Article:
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by Coach Bear
March 3, 2003
The legendary Sacred Cenote of Chichén ltzá was special to the people for its religious and social significance. On occasions, the sacrifice of human life was part of the offerings made to the god of water. Nevertheless, it was not as common as had earlier been imagined. It would seem that the early inhabitants preferred to offer semi-precious stones, metal, and clay objects to the gods of water. All of the offerings which were found were either broken or damaged as a part of the sacrificial ceremony. The objects and the occasional human victims (young girls, boys, or warriors) were thrown to the cenote from the platform next to the altar, which is still in partial existence. Part of this temple was adopted as a ritual bath, where the participants were purified.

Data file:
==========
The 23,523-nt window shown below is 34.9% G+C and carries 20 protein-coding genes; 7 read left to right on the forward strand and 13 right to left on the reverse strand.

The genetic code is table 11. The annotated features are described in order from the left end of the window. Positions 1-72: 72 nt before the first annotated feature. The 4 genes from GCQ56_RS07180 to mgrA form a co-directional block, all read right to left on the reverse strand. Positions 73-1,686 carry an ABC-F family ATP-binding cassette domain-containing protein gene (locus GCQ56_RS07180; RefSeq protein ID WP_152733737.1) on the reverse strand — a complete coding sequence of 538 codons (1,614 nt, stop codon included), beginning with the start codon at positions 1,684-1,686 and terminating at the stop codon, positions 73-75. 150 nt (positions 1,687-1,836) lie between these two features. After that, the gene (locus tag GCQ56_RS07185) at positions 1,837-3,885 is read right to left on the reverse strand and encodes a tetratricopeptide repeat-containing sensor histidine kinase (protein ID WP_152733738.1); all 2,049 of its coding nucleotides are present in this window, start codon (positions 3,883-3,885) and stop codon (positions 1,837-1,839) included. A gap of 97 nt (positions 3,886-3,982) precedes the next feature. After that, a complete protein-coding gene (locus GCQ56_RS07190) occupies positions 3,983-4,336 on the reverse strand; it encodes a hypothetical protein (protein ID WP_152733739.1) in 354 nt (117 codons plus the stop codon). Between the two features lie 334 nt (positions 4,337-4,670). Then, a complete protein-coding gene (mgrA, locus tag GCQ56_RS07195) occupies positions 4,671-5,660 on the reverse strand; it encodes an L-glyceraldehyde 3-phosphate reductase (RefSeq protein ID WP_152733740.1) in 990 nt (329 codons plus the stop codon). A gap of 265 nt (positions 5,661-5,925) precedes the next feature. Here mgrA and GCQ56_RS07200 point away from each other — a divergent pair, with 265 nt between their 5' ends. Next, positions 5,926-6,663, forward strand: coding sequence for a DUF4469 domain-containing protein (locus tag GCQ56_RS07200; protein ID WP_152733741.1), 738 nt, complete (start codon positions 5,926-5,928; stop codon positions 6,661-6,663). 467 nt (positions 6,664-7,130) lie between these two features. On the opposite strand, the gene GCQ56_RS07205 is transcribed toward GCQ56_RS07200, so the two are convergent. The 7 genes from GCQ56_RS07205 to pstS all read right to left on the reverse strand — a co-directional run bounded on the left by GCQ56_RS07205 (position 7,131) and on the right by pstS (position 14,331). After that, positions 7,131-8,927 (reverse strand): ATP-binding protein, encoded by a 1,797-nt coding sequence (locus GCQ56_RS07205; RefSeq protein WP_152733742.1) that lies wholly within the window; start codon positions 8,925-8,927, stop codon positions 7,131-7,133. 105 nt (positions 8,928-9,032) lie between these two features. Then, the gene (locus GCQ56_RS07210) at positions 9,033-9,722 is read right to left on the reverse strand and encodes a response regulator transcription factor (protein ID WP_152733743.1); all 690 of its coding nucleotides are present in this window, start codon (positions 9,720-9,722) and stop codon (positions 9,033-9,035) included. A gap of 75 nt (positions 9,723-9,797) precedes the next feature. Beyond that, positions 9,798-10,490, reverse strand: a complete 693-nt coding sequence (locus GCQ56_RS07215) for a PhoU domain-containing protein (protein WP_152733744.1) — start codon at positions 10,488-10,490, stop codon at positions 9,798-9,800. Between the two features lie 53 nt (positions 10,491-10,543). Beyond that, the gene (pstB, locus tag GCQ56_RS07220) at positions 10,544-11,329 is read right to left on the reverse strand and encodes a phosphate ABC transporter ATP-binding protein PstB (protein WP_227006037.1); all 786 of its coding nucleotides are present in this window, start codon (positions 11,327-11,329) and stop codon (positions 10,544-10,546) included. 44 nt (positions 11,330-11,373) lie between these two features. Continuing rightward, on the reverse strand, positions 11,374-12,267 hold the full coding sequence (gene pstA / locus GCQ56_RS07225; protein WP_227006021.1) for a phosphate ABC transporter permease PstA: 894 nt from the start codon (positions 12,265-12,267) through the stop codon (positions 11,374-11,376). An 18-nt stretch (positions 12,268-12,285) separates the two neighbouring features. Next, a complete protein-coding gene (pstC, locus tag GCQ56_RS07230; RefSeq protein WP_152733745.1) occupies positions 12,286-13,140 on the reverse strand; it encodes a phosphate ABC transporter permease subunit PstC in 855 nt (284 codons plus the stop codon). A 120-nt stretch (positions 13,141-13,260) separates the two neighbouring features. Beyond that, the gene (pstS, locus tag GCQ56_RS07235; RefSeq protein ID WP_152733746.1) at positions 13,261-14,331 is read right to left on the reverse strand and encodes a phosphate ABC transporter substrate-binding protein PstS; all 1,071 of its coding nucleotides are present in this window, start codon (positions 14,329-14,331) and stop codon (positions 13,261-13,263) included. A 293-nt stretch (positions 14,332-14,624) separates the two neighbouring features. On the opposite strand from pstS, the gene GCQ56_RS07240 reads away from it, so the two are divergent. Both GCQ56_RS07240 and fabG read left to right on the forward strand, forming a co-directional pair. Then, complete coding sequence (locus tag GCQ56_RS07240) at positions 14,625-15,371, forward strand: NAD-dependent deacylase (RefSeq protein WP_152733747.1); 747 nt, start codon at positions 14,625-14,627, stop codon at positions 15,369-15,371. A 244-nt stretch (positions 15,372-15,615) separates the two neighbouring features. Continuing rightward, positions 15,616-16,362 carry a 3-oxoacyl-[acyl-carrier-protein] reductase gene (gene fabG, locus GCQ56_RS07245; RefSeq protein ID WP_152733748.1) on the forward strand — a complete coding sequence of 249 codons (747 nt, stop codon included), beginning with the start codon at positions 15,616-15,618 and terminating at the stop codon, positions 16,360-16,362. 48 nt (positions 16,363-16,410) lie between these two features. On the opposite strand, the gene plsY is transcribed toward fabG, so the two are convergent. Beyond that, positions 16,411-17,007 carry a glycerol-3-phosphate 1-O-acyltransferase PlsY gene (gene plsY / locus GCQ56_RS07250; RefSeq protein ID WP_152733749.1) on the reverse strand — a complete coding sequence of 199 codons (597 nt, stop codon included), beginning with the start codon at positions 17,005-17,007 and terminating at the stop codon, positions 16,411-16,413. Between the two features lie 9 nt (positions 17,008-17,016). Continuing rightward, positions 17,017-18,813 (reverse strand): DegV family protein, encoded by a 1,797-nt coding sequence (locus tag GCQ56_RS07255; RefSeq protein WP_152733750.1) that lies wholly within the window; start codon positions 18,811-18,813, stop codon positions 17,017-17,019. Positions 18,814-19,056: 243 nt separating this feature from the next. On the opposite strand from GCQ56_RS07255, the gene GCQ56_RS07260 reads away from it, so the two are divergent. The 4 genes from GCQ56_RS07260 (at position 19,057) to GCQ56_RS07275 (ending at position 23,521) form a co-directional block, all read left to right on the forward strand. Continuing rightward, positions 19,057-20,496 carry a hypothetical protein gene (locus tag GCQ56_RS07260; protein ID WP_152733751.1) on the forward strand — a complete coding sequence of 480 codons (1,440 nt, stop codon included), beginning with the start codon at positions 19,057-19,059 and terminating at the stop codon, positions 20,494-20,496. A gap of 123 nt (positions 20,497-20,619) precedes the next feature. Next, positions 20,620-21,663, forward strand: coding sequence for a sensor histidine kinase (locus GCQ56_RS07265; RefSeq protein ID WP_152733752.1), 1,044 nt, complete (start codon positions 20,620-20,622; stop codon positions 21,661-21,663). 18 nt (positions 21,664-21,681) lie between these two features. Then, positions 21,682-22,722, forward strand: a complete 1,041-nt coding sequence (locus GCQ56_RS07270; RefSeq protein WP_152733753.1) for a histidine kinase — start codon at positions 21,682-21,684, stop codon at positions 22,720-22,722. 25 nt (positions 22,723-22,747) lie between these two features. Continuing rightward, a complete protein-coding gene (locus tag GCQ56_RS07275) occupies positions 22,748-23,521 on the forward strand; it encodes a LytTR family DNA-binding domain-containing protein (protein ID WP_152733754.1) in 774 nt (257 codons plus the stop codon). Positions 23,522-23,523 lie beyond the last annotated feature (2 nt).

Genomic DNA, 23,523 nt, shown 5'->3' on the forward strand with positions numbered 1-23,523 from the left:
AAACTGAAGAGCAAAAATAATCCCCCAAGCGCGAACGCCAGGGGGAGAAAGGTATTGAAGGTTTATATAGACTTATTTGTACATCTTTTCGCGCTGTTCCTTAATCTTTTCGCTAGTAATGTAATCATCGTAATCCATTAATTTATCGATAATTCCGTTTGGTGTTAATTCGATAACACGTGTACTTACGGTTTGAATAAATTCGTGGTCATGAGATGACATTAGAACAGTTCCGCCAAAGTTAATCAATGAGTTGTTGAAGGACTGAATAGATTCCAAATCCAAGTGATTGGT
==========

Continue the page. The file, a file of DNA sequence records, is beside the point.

This was a far cry from earlier stories of men, women, and children being thrown in as sacrifices. Even though the story was less exciting, we left for another area having a greater respect for the Maya. I can't wait to get back.
From journal Back Into the Land of the Gods: Chichen Itza
by Re Carroll
Abbotsford, British Columbia
November 16, 2000
This particular well was not used for daily water consumption. Its name means "well of the sacrifices" and it was only used for religious ceremonies to honor Chac, the rain god who was believed to live in the water. Those who were given the honor of being sacrificed to Chac would first purify themselves with a steam bath and were then taken to the large well where they plunged over 70 feet into the water below. The well’s diameter is over
60 yards at its widest point and the sides are so smooth and steep that even those who survived the deep water and muddy bottom would not have been able to get out.
Dredging of the well has resulted in lots of jewelry ,religious objects and human bones being recovered.
The well is separated from the main site by a road leading from Kulkulkan’s pyramid. It’s not a long walk
and makes for a nice break from the crowds at the main site.
From journal Centuries Old Chichen Itza